Spider web research shows promise for noninvasive genetic sampling
Using web samples from black widow spiders fed with crickets, researchers at the University of Notre Dame have successfully used DNA samples to identify both the spider and the species of its prey. Such noninvasive sampling to obtain genetic information could have practical implications in several fields including conservation research and pest management.
As an environmental science student at Notre Dame, Charles Cong Yang Xu said he had the idea of uncovering the DNA of spiders while he was studying environmental DNA of fish in the lab of David Lodge, the Ludmilla F., Stephen J., and Robert T. Galla Professor of Biological Sciences. Xu found a novel and promising noninvasive source of spider and insect DNA through extracting the DNA from spider webs. Using web samples from spiders placed at Potawatomi Zoo in South Bend, Indiana, he then amplified and sequenced mitochondrial DNA from spider web samples, which identified both the spider and the species of the prey.
Spider and prey DNA remained detectable at least 88 days after living organisms were no longer present on the web. "Sticky spider webs may serve as a natural DNA sampling device for DNA from the spider and from what it's been eating," Xu said.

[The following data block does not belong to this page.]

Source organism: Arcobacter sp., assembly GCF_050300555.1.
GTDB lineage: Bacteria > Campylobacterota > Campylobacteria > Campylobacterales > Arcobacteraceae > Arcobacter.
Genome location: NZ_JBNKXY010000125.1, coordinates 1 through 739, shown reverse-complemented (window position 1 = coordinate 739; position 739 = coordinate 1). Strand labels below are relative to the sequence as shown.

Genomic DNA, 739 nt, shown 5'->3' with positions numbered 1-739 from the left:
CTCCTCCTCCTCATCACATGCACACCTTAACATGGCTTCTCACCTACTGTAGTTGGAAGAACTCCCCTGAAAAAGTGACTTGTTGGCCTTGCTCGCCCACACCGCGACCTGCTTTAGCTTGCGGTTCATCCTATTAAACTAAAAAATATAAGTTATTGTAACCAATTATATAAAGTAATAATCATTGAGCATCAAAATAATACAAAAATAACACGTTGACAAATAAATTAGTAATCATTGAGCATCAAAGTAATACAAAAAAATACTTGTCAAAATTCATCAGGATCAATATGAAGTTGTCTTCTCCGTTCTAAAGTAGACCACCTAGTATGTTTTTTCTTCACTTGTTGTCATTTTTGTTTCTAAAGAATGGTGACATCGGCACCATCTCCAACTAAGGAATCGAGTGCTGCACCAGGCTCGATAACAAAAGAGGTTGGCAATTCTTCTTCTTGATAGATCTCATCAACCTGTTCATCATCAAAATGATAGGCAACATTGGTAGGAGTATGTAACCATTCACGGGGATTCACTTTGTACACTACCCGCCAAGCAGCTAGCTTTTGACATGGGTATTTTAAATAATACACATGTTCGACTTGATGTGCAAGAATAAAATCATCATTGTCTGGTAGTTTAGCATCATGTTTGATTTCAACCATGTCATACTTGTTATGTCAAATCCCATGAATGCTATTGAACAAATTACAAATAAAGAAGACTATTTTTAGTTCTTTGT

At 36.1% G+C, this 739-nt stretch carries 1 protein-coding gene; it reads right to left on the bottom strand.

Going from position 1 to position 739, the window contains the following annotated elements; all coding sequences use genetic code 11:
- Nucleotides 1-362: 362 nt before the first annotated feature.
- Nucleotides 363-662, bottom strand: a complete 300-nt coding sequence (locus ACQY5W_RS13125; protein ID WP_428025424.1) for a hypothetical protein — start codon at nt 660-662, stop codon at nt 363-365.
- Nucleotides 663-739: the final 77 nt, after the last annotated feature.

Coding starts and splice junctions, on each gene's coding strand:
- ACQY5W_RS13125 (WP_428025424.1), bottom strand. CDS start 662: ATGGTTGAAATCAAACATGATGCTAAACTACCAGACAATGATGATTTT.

Noninvasive genetic sampling such as this enables biomonitoring without the need to directly observe or disturb target organisms. The results from this study can lead to practical applications in conservation research, pest management, biogeography studies and biodiversity assessments.
"Sticky spider webs are natural DNA samplers, trapping nearby insects and other things blowing in the wind," Xu said. "We see potential for broad environmental monitoring because spiders build webs in so many places."
A Notre Dame alumnus from the class of 2014, Xu is lead author on the paper. Co-authors are Ivy J. Yen and Cameron R. Turner at Notre Dame and Dean Bowman at Potawatomi Zoo. Their paper, titled "Spider web DNA: A new spin on noninvasive genetics of predator and prey," has been recently published in PLOS One.